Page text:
Originally performed at the Barbican in February 2016, the project was curated by Boiler Room and LCO with support from Arts Council England and Ninja Tune. The music created a synergy between both live electronic and acoustic components, not just in the harmonies but in the way the traditional instruments were spliced into new hybrid instruments. As part of the process, Actress and LCO augmented traditional piano and created sounds from objects as varied as temple bowls and plastic bags. The show, a massive sell-out success, eventually lead to the release of this much anticipated album.
For the album, LCO recorded the individual instrumental parts as stems at Spitfire Studio then sent to Actress to manipulate, in turn delivering some truly unique new pieces. LCO also went on to reinterpret Actress classics ‘Hubble’ and ’N.E.W’ among others from his catalogue.
“In many ways the collaboration is about exploring an ambiguity of sound that sits between electronic and acoustic spaces; something that we’re aiming to push further as part of the live shows,” says the LCO’s Hugh Brunt of the collaboration. “For much of the set we look to realise as close as possible the timbres and colours of Actress’ electronics through acoustic means (which he in turn responds to); something of a physicalisation of those synthesised or sampled sounds. That has involved utilising various accessories: plastic bags (for white noise or to emulate an EQ’d hi-hat); keys; Blu-Tack (to dampen the piano’s upper strings); milk frothers on harp strings, etc.”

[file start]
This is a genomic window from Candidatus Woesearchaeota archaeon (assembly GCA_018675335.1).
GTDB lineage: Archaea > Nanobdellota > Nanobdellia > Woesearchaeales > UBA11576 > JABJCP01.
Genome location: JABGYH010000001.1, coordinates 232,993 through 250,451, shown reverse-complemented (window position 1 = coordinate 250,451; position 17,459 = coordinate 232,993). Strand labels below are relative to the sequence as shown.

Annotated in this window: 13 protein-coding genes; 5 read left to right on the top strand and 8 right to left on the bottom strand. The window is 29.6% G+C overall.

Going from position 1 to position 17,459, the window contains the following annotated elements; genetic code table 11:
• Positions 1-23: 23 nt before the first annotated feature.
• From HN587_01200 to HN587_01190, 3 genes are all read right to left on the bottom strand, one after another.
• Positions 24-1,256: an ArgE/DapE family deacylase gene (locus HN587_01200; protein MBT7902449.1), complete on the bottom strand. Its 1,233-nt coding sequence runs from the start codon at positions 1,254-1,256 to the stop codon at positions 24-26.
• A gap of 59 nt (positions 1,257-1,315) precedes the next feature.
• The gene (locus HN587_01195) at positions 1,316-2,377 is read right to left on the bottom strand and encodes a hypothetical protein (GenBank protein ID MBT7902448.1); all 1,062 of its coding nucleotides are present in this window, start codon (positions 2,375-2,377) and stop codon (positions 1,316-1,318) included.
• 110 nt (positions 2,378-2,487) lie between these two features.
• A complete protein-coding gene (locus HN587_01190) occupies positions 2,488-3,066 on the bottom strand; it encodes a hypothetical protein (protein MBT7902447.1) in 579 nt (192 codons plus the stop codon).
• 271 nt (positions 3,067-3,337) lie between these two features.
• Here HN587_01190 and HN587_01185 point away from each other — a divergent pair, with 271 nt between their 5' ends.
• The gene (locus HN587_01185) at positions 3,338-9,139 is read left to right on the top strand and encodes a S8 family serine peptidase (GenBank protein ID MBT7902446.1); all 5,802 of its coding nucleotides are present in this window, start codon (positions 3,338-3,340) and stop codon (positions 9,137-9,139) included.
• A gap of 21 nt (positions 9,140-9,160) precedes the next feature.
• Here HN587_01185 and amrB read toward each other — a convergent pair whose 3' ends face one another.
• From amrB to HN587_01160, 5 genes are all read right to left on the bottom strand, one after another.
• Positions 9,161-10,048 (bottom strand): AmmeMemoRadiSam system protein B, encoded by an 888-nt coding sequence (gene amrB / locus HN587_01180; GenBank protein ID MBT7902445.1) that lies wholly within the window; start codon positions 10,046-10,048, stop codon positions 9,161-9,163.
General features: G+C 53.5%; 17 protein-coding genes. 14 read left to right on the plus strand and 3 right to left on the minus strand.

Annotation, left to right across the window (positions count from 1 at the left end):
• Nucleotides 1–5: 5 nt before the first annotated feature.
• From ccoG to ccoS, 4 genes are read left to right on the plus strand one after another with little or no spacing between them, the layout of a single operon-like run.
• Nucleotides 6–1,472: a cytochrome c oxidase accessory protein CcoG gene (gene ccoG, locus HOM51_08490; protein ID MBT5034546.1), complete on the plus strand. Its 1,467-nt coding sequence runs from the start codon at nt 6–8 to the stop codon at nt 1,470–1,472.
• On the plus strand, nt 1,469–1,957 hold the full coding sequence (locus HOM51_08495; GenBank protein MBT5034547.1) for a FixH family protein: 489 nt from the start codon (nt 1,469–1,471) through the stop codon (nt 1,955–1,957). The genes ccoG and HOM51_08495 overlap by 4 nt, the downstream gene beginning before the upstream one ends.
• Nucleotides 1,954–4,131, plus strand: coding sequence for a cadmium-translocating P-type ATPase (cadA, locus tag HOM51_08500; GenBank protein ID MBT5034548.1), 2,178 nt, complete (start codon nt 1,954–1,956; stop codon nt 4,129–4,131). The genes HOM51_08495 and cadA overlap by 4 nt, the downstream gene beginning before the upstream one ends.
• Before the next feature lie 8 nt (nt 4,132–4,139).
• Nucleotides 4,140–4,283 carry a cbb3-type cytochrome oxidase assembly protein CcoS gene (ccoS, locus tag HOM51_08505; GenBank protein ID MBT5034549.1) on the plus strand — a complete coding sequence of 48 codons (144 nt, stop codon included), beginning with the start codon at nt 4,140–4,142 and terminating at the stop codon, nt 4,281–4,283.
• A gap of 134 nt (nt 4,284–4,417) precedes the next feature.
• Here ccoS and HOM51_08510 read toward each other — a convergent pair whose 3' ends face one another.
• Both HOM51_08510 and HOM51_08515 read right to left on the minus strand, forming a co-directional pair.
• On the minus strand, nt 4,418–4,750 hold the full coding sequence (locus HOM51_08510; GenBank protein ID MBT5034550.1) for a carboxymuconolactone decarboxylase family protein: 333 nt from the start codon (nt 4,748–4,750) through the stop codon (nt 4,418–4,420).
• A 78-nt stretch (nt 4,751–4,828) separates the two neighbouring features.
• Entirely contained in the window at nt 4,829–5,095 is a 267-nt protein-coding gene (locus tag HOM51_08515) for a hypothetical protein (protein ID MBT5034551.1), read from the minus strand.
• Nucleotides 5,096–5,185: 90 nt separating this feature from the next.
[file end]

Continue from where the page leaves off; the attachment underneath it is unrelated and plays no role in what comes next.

The project’s genesis was very much inspired by as well as performed at the mecca of brutalism – the Barbican Centre. Iannis Xenakis, a Greek composer and architect who would create buildings to fit his scores, and scores to fit his buildings was an inspiration, Actress and LCO took architectural layouts of the Barbican and created sounds directly inspired by its shapes.
Speaking to DAZED, Actress said “In terms of the actual architecture, what I wanted to do was basically use the interior and exterior of the Barbican and the surrounding area and pick out all the shapes. So I try and integrate the shapes into the arrangement and then take that apart, like how certain filter envelopes on the drum machine react. I’ve always wanted to experiment on that level, like Iannis Xenakis. He’s a proper don. For me the environment is important and the landscapes are important, so it seems wrong not to use these really cool shapes and feature that in the music.”